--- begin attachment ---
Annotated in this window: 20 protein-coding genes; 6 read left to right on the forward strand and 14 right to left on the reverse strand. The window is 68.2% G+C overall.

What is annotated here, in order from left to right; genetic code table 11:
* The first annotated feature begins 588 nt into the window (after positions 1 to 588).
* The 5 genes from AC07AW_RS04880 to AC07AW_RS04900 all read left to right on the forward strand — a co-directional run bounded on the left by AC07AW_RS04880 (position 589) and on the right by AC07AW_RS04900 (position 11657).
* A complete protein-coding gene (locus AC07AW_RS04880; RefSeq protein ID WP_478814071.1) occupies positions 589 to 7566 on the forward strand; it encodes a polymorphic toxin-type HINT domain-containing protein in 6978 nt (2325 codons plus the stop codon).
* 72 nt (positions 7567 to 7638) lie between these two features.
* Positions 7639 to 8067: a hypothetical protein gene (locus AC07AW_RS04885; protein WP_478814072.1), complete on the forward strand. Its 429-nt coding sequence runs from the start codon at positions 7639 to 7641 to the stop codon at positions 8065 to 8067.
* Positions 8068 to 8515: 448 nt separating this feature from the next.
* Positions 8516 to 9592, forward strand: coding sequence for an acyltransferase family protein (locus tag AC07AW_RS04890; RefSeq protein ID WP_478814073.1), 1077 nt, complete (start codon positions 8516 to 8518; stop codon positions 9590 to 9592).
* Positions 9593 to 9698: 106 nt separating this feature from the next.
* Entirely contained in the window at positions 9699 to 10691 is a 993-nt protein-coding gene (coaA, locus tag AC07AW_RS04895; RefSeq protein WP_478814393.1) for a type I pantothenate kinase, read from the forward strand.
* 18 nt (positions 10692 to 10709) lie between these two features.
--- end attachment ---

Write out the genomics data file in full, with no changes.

Annotated in this window: 20 protein-coding genes; 6 read left to right on the forward strand and 14 right to left on the reverse strand. The window is 68.2% G+C overall.

What is annotated here, in order from left to right; genetic code table 11:
* The first annotated feature begins 588 nt into the window (after positions 1 to 588).
* The 5 genes from AC07AW_RS04880 to AC07AW_RS04900 all read left to right on the forward strand — a co-directional run bounded on the left by AC07AW_RS04880 (position 589) and on the right by AC07AW_RS04900 (position 11657).
* A complete protein-coding gene (locus AC07AW_RS04880; RefSeq protein ID WP_478814071.1) occupies positions 589 to 7566 on the forward strand; it encodes a polymorphic toxin-type HINT domain-containing protein in 6978 nt (2325 codons plus the stop codon).
* 72 nt (positions 7567 to 7638) lie between these two features.
* Positions 7639 to 8067: a hypothetical protein gene (locus AC07AW_RS04885; protein WP_478814072.1), complete on the forward strand. Its 429-nt coding sequence runs from the start codon at positions 7639 to 7641 to the stop codon at positions 8065 to 8067.
* Positions 8068 to 8515: 448 nt separating this feature from the next.
* Positions 8516 to 9592, forward strand: coding sequence for an acyltransferase family protein (locus tag AC07AW_RS04890; RefSeq protein ID WP_478814073.1), 1077 nt, complete (start codon positions 8516 to 8518; stop codon positions 9590 to 9592).
* Positions 9593 to 9698: 106 nt separating this feature from the next.
* Entirely contained in the window at positions 9699 to 10691 is a 993-nt protein-coding gene (coaA, locus tag AC07AW_RS04895; RefSeq protein WP_478814393.1) for a type I pantothenate kinase, read from the forward strand.
* 18 nt (positions 10692 to 10709) lie between these two features.